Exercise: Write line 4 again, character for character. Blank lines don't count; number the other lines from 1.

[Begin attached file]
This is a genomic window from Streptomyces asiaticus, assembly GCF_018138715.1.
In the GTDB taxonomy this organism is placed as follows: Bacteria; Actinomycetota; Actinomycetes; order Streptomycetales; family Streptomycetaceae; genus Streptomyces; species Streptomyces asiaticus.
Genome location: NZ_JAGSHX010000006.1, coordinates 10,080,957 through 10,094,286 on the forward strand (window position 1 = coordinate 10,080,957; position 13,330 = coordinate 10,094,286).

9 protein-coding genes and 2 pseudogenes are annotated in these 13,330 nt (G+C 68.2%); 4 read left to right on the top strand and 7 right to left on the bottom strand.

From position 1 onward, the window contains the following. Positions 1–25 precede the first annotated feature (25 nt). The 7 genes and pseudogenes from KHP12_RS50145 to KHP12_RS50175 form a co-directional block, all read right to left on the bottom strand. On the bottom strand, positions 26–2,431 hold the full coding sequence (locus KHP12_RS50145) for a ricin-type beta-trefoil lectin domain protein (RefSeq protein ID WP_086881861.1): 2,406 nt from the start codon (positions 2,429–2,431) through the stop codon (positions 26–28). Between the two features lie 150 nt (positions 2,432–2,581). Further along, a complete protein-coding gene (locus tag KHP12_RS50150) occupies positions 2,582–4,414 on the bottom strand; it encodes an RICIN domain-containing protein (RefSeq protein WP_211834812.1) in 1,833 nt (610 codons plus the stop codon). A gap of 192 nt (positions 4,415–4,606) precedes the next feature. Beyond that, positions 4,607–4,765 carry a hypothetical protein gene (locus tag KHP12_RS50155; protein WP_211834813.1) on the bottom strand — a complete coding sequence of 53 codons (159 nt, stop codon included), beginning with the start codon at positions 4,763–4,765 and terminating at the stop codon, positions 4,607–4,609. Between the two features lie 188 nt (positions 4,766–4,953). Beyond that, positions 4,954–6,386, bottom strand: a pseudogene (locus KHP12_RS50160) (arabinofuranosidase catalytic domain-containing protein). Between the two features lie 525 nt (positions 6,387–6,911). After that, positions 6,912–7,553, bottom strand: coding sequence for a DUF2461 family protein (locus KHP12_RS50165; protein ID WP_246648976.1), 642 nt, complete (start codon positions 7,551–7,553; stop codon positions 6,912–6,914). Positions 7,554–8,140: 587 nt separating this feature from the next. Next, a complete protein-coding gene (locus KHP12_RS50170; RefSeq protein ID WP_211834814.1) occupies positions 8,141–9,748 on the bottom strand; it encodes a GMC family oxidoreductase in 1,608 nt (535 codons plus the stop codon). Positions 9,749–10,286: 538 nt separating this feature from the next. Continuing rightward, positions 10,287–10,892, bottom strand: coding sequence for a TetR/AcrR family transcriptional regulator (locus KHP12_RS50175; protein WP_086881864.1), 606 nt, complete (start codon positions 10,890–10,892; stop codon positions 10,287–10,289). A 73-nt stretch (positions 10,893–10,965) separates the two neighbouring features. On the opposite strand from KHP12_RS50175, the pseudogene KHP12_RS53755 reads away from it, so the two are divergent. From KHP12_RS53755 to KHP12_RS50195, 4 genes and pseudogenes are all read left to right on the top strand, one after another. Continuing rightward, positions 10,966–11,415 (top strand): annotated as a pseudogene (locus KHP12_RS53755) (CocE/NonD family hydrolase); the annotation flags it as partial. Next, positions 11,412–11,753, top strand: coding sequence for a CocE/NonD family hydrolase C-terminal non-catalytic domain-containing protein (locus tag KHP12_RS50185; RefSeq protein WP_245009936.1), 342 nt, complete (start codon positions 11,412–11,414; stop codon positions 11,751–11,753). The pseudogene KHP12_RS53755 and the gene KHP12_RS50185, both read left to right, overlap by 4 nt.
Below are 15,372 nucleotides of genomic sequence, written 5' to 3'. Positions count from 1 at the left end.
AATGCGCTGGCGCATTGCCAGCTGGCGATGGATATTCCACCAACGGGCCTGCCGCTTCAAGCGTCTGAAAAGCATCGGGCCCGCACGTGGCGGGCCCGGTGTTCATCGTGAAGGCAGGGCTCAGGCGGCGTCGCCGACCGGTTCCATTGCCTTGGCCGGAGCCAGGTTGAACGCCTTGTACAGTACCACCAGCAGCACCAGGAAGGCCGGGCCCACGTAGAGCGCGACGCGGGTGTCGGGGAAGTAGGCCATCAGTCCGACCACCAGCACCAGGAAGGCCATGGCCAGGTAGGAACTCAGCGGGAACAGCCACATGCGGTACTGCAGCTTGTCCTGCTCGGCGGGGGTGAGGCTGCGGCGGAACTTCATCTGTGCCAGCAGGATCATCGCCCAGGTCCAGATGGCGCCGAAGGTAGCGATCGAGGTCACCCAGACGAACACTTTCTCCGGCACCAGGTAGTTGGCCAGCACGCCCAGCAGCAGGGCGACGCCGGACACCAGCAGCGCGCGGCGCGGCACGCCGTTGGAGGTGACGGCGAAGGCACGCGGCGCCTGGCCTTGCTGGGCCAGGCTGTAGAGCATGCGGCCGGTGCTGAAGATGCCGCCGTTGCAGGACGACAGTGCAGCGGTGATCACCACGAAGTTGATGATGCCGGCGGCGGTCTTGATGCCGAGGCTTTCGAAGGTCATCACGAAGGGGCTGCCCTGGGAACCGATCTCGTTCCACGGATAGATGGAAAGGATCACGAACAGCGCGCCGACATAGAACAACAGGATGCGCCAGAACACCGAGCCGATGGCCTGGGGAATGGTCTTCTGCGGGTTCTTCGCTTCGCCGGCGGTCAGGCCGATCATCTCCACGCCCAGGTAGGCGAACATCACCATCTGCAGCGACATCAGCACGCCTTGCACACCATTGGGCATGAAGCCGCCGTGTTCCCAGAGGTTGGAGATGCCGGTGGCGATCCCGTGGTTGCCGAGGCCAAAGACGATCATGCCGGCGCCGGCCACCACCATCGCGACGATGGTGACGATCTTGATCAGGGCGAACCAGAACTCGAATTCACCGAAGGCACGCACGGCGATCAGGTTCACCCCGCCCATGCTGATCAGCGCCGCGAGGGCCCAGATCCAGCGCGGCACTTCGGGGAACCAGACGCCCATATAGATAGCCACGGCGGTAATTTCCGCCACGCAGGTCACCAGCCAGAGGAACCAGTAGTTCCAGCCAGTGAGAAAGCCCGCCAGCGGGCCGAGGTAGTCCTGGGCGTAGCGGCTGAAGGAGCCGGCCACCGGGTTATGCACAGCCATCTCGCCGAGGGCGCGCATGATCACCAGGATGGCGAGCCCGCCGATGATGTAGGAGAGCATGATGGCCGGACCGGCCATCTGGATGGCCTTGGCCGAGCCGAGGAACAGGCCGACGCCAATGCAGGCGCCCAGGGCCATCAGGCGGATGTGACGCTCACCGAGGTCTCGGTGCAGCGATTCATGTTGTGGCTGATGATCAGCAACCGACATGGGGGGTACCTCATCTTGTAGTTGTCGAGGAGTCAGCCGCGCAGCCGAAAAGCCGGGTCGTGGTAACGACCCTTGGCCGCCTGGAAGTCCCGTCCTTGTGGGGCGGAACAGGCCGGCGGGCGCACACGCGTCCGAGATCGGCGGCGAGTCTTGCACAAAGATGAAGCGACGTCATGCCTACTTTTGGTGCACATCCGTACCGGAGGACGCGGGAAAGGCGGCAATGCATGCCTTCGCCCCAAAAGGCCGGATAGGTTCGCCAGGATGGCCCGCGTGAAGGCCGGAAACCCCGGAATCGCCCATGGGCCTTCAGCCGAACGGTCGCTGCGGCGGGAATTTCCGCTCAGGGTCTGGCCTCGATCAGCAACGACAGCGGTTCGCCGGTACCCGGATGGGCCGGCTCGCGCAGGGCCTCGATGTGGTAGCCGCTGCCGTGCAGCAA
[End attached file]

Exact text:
9 protein-coding genes and 2 pseudogenes are annotated in these 13,330 nt (G+C 68.2%); 4 read left to right on the top strand and 7 right to left on the bottom strand.